Second

 

 

0.755 

 

 

0.496 

Third

 

 

0.799 

 

 

0.512 

Fourth

 

 

0.921 

 

 

1.184 

Total distributions per Unit

 

$

3.193 

 

$

2.698 

In the event of a loss, our operating agreement provides that losses will be allocated first to the holders of common units and then to the Series A Preferred Units holders until their respective capital accounts have been reduced to zero. If the capital accounts of the members cannot offset the entire loss, the balance will be allocated, pro rata, to the holders of common units in proportion to their respective ownership interest in our common equity units.

Equity Compensation Plans

None.





 

Item 6.

SELECTED FINANCIAL DATA

We are a “smaller reporting company” as defined by Regulation S-K promulgated by the SEC. As a result, we are not providing the information contained in this item pursuant to Regulation S-K.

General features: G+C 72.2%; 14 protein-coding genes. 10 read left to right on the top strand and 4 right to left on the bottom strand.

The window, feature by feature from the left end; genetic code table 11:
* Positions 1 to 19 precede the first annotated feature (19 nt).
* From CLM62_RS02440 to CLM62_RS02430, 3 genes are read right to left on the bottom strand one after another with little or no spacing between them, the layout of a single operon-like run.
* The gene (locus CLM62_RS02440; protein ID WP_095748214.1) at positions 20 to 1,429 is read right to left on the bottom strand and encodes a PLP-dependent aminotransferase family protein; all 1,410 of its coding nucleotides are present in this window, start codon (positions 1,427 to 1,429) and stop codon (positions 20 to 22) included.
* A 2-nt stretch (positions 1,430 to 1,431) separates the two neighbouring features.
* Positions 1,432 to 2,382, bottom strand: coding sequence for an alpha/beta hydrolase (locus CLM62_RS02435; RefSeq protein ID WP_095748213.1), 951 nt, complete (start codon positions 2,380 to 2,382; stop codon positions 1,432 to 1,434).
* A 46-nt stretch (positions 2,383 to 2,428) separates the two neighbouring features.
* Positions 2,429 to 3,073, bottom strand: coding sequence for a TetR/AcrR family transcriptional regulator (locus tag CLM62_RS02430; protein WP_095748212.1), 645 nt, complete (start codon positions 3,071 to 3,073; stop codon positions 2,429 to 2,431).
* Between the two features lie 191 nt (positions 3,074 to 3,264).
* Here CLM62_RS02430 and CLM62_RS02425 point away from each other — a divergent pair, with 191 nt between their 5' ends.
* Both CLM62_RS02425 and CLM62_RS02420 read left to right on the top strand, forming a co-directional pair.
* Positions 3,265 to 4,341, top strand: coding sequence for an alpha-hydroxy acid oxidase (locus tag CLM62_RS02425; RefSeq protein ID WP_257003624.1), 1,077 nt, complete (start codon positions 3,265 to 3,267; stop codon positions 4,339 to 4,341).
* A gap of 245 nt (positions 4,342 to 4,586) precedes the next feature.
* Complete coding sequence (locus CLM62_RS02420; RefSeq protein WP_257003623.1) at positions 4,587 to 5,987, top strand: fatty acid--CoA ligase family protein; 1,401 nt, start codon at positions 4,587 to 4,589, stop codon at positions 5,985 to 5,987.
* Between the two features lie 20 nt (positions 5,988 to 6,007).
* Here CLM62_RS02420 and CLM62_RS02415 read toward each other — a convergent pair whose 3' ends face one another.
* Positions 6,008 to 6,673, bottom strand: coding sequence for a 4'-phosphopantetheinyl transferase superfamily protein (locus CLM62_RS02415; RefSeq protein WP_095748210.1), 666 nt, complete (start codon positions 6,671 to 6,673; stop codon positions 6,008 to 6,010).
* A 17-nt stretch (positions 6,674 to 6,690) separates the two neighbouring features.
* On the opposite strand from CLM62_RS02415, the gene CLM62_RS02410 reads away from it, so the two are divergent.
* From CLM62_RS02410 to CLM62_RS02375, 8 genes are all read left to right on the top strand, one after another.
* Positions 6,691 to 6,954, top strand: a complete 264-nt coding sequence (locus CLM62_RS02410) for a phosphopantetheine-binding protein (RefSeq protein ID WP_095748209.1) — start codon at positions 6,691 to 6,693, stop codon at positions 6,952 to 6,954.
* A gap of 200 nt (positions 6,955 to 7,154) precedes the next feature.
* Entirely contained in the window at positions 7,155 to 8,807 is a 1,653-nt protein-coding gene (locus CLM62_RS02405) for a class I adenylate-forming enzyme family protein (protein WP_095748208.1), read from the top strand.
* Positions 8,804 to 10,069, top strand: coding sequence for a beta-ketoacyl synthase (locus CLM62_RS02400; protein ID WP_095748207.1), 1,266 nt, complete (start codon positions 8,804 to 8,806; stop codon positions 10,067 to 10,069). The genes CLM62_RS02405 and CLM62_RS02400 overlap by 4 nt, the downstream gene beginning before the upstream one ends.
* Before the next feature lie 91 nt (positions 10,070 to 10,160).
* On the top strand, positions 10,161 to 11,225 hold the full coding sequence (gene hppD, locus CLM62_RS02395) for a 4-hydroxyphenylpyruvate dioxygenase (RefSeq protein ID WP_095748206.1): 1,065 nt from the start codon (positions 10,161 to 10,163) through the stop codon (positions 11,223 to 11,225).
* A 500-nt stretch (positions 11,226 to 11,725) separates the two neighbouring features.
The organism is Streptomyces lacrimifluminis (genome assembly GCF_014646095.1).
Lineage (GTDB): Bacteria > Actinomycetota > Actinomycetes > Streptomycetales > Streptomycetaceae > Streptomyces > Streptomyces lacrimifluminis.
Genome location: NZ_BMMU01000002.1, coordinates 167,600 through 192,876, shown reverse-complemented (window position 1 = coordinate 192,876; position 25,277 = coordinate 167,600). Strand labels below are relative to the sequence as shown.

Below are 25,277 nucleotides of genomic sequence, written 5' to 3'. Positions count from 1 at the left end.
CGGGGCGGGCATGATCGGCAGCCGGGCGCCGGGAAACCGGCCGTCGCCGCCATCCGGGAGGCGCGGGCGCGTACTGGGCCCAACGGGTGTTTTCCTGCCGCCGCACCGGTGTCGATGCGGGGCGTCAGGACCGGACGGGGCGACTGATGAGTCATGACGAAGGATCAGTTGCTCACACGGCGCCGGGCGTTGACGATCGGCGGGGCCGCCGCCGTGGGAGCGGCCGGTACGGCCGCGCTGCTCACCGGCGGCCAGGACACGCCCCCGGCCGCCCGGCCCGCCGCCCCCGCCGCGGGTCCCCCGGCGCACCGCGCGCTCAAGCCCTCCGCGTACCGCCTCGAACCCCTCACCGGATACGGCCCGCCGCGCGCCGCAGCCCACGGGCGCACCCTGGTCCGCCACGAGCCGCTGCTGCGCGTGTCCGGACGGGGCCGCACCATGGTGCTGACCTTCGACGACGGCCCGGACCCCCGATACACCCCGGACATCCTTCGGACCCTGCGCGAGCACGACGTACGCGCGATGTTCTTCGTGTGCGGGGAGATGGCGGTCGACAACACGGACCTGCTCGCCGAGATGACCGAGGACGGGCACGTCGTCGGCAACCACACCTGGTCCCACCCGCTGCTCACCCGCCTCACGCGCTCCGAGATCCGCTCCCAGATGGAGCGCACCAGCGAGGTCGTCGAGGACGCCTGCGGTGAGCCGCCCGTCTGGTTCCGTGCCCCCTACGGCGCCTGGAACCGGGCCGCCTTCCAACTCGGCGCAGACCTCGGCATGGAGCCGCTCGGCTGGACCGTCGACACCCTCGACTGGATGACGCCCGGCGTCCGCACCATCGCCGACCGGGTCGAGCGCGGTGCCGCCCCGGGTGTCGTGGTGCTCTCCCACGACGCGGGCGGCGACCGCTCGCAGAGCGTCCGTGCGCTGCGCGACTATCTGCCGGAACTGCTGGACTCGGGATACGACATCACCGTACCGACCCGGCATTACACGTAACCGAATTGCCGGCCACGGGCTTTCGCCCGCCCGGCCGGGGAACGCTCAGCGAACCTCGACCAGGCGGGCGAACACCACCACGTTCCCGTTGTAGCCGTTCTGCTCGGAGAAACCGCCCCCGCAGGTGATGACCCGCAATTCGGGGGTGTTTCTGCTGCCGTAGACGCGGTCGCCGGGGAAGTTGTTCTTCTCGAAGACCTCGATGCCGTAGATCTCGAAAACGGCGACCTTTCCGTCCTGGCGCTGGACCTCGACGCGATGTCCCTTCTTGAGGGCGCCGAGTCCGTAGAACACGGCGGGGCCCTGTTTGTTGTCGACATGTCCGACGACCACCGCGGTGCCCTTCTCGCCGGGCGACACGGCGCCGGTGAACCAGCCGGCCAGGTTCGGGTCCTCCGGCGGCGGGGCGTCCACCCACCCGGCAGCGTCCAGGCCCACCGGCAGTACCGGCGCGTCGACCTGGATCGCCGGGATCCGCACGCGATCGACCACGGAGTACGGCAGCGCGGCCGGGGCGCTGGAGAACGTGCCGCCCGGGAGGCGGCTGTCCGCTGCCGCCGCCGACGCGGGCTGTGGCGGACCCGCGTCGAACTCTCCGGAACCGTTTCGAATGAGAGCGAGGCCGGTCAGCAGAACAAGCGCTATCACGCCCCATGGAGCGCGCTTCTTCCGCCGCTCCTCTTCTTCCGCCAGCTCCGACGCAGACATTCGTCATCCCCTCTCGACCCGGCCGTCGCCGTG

Item 7.

Management's Discussion and Analysis of Financial Condition and Results of Operations

The following discussion regarding our financial statements should be read in conjunction with the consolidated financial statements and notes thereto included in this Annual Report beginning at page F-1.

38


 

Overview

The Company generates its revenue primarily through its church lending portfolio and secondarily through its broker-dealer operations. While we generate the majority of our revenue through interest income, our strategy is to increase revenue from non-interest income sources to diversify our revenue. A diversified revenue stream may reduce the risk to the Company if economic factors, such as changes in interest rates, decrease our interest income. We are also focusing on improving our efficiency by generating more revenue per expense dollar spent. Reducing expenses while maintaining or increasing revenue improves the Company’s capital position, which helps mitigate risk in economic down cycles. In addition, we have also spent considerable effort to reduce the risk to our lending revenue in the future by improving the quality of our loan portfolio and assessment of the financial strength of our borrowers.